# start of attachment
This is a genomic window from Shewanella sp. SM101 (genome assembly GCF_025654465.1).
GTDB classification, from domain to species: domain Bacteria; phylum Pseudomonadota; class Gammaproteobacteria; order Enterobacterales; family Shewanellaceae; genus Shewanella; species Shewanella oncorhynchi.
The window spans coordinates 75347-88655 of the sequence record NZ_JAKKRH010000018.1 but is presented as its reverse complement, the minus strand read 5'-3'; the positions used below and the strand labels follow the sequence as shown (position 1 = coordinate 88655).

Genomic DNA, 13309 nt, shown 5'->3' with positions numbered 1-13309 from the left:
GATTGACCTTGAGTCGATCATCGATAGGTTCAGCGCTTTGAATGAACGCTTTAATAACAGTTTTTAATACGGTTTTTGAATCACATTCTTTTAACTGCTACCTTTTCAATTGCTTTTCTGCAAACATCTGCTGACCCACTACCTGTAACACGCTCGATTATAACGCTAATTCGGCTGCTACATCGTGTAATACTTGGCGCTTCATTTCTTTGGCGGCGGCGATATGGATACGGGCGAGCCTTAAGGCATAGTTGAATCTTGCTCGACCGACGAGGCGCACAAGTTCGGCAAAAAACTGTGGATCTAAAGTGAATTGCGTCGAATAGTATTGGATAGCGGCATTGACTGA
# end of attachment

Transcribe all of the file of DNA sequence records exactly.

This is a genomic window from Shewanella sp. SM101 (genome assembly GCF_025654465.1).
GTDB classification, from domain to species: domain Bacteria; phylum Pseudomonadota; class Gammaproteobacteria; order Enterobacterales; family Shewanellaceae; genus Shewanella; species Shewanella oncorhynchi.
The window spans coordinates 75347-88655 of the sequence record NZ_JAKKRH010000018.1 but is presented as its reverse complement, the minus strand read 5'-3'; the positions used below and the strand labels follow the sequence as shown (position 1 = coordinate 88655).

Genomic DNA, 13309 nt, shown 5'->3' with positions numbered 1-13309 from the left:
GATTGACCTTGAGTCGATCATCGATAGGTTCAGCGCTTTGAATGAACGCTTTAATAACAGTTTTTAATACGGTTTTTGAATCACATTCTTTTAACTGCTACCTTTTCAATTGCTTTTCTGCAAACATCTGCTGACCCACTACCTGTAACACGCTCGATTATAACGCTAATTCGGCTGCTACATCGTGTAATACTTGGCGCTTCATTTCTTTGGCGGCGGCGATATGGATACGGGCGAGCCTTAAGGCATAGTTGAATCTTGCTCGACCGACGAGGCGCACAAGTTCGGCAAAAAACTGTGGATCTAAAGTGAATTGCGTCGAATAGTATTGGATAGCGGCATTGACTGA